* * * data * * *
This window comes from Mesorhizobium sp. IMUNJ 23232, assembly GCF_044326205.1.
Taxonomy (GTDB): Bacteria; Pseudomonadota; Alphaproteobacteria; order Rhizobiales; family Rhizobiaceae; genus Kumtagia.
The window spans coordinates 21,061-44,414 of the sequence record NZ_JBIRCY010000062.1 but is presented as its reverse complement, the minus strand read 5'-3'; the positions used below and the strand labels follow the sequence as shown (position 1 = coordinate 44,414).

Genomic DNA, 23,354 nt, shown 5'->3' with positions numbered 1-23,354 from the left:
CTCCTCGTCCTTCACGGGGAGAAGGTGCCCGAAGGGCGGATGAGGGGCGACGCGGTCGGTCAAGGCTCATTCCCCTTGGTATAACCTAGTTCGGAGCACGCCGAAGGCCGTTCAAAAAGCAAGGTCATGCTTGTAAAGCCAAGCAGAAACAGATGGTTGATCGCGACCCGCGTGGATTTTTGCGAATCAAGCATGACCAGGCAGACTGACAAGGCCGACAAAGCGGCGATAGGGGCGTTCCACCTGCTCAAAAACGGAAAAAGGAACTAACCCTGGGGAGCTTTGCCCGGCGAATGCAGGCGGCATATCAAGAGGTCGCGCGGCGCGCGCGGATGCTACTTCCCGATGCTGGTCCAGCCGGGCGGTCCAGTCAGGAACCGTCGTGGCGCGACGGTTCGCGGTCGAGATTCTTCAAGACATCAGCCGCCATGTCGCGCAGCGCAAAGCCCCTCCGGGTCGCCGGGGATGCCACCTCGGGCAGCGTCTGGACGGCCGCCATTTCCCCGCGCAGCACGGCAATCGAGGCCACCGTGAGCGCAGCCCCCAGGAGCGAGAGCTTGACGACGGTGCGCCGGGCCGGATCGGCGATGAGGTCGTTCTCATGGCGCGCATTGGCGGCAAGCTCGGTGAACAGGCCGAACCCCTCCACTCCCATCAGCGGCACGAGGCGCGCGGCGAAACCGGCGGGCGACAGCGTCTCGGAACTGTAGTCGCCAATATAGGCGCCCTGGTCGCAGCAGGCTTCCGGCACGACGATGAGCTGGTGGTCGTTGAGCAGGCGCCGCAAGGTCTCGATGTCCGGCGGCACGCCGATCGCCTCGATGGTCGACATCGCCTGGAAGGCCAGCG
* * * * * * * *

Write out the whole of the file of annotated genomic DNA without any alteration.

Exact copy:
This window comes from Mesorhizobium sp. IMUNJ 23232, assembly GCF_044326205.1.
Taxonomy (GTDB): Bacteria; Pseudomonadota; Alphaproteobacteria; order Rhizobiales; family Rhizobiaceae; genus Kumtagia.
The window spans coordinates 21,061-44,414 of the sequence record NZ_JBIRCY010000062.1 but is presented as its reverse complement, the minus strand read 5'-3'; the positions used below and the strand labels follow the sequence as shown (position 1 = coordinate 44,414).

Genomic DNA, 23,354 nt, shown 5'->3' with positions numbered 1-23,354 from the left:
CTCCTCGTCCTTCACGGGGAGAAGGTGCCCGAAGGGCGGATGAGGGGCGACGCGGTCGGTCAAGGCTCATTCCCCTTGGTATAACCTAGTTCGGAGCACGCCGAAGGCCGTTCAAAAAGCAAGGTCATGCTTGTAAAGCCAAGCAGAAACAGATGGTTGATCGCGACCCGCGTGGATTTTTGCGAATCAAGCATGACCAGGCAGACTGACAAGGCCGACAAAGCGGCGATAGGGGCGTTCCACCTGCTCAAAAACGGAAAAAGGAACTAACCCTGGGGAGCTTTGCCCGGCGAATGCAGGCGGCATATCAAGAGGTCGCGCGGCGCGCGCGGATGCTACTTCCCGATGCTGGTCCAGCCGGGCGGTCCAGTCAGGAACCGTCGTGGCGCGACGGTTCGCGGTCGAGATTCTTCAAGACATCAGCCGCCATGTCGCGCAGCGCAAAGCCCCTCCGGGTCGCCGGGGATGCCACCTCGGGCAGCGTCTGGACGGCCGCCATTTCCCCGCGCAGCACGGCAATCGAGGCCACCGTGAGCGCAGCCCCCAGGAGCGAGAGCTTGACGACGGTGCGCCGGGCCGGATCGGCGATGAGGTCGTTCTCATGGCGCGCATTGGCGGCAAGCTCGGTGAACAGGCCGAACCCCTCCACTCCCATCAGCGGCACGAGGCGCGCGGCGAAACCGGCGGGCGACAGCGTCTCGGAACTGTAGTCGCCAATATAGGCGCCCTGGTCGCAGCAGGCTTCCGGCACGACGATGAGCTGGTGGTCGTTGAGCAGGCGCCGCAAGGTCTCGATGTCCGGCGGCACGCCGATCGCCTCGATGGTCGACATCGCCTGGAAGGCCAGCG